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The war of gaffes gets more ridiculous each day. After the frankly irrelevant controversy over Obama using borrowed words in a speech, it is now Cindy McCain’s turn to make a not so subtle point about her patriotism vis-a-vis Michelle Obama’s.

For those who missed it, here is the article.

My first reaction to such news is that there are issues, and then there are issues. Such jabs are common place in election season, and entertaining for the observer but usually of little content. This particular controversy is however of some independent interest for one reason – it reminds us of the visceral need that many people feel to be ‘proud’ of the institution they belong to. They may never know what exactly they are proud of but they pretty damn well know that to be not proud is treachery. Politicians -from Mumbai to Madison – are of course masters at manipulating this pride.

My view of patriotism and related matters is reflected by a reader’s comment on the above linked article.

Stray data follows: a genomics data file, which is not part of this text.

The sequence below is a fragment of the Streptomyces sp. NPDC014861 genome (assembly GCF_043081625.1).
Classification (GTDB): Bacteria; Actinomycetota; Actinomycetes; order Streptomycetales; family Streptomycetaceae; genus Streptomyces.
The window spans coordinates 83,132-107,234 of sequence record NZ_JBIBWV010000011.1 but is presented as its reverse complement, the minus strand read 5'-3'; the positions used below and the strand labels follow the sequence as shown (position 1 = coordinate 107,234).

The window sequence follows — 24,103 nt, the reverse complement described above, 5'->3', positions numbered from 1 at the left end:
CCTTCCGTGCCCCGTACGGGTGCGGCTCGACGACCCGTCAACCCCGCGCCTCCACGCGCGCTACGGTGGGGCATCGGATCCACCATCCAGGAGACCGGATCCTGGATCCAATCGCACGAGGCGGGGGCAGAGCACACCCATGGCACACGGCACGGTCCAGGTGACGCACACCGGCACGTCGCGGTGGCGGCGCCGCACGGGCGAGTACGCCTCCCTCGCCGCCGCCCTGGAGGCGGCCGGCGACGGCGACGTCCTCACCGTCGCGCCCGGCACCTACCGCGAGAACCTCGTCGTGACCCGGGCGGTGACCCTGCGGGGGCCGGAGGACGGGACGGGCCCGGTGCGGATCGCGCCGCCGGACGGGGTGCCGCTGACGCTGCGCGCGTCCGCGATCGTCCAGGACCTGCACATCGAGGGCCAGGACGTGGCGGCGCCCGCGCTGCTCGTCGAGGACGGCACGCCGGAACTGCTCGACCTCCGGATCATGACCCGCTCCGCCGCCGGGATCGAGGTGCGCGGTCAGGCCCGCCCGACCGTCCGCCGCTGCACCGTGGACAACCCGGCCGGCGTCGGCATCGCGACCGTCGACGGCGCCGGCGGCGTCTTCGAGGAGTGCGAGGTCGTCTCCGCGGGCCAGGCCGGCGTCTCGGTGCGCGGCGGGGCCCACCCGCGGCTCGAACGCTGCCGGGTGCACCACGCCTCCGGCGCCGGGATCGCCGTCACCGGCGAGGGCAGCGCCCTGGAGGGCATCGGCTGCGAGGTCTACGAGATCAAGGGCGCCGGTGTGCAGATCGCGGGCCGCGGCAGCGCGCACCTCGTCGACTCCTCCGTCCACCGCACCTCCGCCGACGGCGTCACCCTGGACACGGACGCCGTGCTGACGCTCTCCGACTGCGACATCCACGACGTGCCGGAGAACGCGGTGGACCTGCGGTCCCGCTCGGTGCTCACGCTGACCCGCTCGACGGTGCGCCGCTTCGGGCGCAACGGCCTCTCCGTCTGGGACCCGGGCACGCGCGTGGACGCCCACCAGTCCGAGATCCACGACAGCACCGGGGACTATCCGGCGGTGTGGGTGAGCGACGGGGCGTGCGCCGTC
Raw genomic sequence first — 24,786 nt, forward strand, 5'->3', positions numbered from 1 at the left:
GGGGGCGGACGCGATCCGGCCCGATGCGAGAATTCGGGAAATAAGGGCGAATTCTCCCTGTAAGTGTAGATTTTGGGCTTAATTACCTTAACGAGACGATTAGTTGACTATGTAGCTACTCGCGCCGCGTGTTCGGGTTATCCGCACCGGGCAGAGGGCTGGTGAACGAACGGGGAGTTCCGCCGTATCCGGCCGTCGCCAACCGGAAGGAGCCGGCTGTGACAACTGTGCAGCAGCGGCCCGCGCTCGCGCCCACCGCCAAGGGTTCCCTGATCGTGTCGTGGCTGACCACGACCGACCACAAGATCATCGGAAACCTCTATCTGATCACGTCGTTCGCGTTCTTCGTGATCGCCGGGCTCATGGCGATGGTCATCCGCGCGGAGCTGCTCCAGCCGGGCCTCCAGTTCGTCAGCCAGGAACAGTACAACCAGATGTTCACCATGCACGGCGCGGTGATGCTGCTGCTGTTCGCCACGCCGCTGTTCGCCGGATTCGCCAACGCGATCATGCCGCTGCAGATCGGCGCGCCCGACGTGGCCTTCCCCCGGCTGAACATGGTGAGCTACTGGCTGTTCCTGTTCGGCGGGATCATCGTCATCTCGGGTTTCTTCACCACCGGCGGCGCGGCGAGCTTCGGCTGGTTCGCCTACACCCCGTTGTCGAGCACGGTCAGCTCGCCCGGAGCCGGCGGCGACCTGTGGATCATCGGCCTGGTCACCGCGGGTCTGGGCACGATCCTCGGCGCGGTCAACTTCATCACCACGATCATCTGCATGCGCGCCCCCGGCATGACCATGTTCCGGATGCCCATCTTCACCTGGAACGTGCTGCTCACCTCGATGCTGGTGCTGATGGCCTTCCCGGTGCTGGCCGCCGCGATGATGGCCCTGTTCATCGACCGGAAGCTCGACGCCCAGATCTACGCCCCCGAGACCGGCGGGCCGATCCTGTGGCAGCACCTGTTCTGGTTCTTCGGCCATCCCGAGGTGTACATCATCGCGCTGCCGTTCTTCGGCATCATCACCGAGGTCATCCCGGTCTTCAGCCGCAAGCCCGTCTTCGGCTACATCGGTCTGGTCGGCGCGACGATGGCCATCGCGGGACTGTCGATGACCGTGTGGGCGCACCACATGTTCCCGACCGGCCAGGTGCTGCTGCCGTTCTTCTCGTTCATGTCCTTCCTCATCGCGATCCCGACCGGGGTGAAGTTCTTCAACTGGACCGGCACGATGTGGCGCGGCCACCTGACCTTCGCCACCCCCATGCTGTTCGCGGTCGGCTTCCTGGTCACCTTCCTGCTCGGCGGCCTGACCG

Give me a break. This is non news. I am roughly the same age as Michelle Obama, and let me tell you, it’s been a while since I’ve been REALLY proud of this country; particularly in the past seven years.

People who think you have to constantly express pride in your country or you’re somehow unpatriotic drive me crazy. I happen to think the opposite is true. If you love this country, you speak up for the changes you believe in and try your best to help make those changes.

People who are trying to dissect this comment and somehow turn it into something it wasn’t just make me laugh. The last thing we need in the White House is another robot spouting blind patriotism as justification for his or her own personal agenda.

-Cami.

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http://www.libertariansforobama.org/

Disclaimer: I am fully aware that Obama is not a libertarian and I disagreee with many of his positions. Nonetheless, as a non-American with a keen interest in American politics I am rooting for him for his positions on matters such as the war in Iraq, civil liberties, foreign policy, free markets and (to a limited extent) healthcare; for his intelligence, enthusiasm, temperament and foresight; and for his ability to see both sides of a question.

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It took a long time coming but it is here at last. Hillary Clinton finally unveiled her healthcare plan this week.